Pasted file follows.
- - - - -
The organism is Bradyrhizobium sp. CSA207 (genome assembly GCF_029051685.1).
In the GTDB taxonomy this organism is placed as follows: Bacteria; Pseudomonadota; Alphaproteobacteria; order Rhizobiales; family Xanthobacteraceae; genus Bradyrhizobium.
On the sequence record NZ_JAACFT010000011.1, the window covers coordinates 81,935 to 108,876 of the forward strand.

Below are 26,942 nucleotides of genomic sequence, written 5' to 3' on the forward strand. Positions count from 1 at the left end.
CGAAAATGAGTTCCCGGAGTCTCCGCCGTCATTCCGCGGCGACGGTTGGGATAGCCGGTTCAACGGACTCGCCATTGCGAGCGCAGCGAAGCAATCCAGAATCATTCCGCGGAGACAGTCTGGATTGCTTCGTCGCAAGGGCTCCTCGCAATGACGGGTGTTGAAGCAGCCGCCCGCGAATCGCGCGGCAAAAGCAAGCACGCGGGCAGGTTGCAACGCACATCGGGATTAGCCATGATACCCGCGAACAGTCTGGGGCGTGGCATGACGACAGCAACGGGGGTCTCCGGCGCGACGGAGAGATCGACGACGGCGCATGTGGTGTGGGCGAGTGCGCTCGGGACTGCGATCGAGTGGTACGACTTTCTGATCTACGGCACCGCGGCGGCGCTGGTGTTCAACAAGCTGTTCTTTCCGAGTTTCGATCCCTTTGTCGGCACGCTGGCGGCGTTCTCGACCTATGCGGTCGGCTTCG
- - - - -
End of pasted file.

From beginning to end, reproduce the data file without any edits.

The organism is Bradyrhizobium sp. CSA207 (genome assembly GCF_029051685.1).
In the GTDB taxonomy this organism is placed as follows: Bacteria; Pseudomonadota; Alphaproteobacteria; order Rhizobiales; family Xanthobacteraceae; genus Bradyrhizobium.
On the sequence record NZ_JAACFT010000011.1, the window covers coordinates 81,935 to 108,876 of the forward strand.

Below are 26,942 nucleotides of genomic sequence, written 5' to 3' on the forward strand. Positions count from 1 at the left end.
CGAAAATGAGTTCCCGGAGTCTCCGCCGTCATTCCGCGGCGACGGTTGGGATAGCCGGTTCAACGGACTCGCCATTGCGAGCGCAGCGAAGCAATCCAGAATCATTCCGCGGAGACAGTCTGGATTGCTTCGTCGCAAGGGCTCCTCGCAATGACGGGTGTTGAAGCAGCCGCCCGCGAATCGCGCGGCAAAAGCAAGCACGCGGGCAGGTTGCAACGCACATCGGGATTAGCCATGATACCCGCGAACAGTCTGGGGCGTGGCATGACGACAGCAACGGGGGTCTCCGGCGCGACGGAGAGATCGACGACGGCGCATGTGGTGTGGGCGAGTGCGCTCGGGACTGCGATCGAGTGGTACGACTTTCTGATCTACGGCACCGCGGCGGCGCTGGTGTTCAACAAGCTGTTCTTTCCGAGTTTCGATCCCTTTGTCGGCACGCTGGCGGCGTTCTCGACCTATGCGGTCGGCTTCG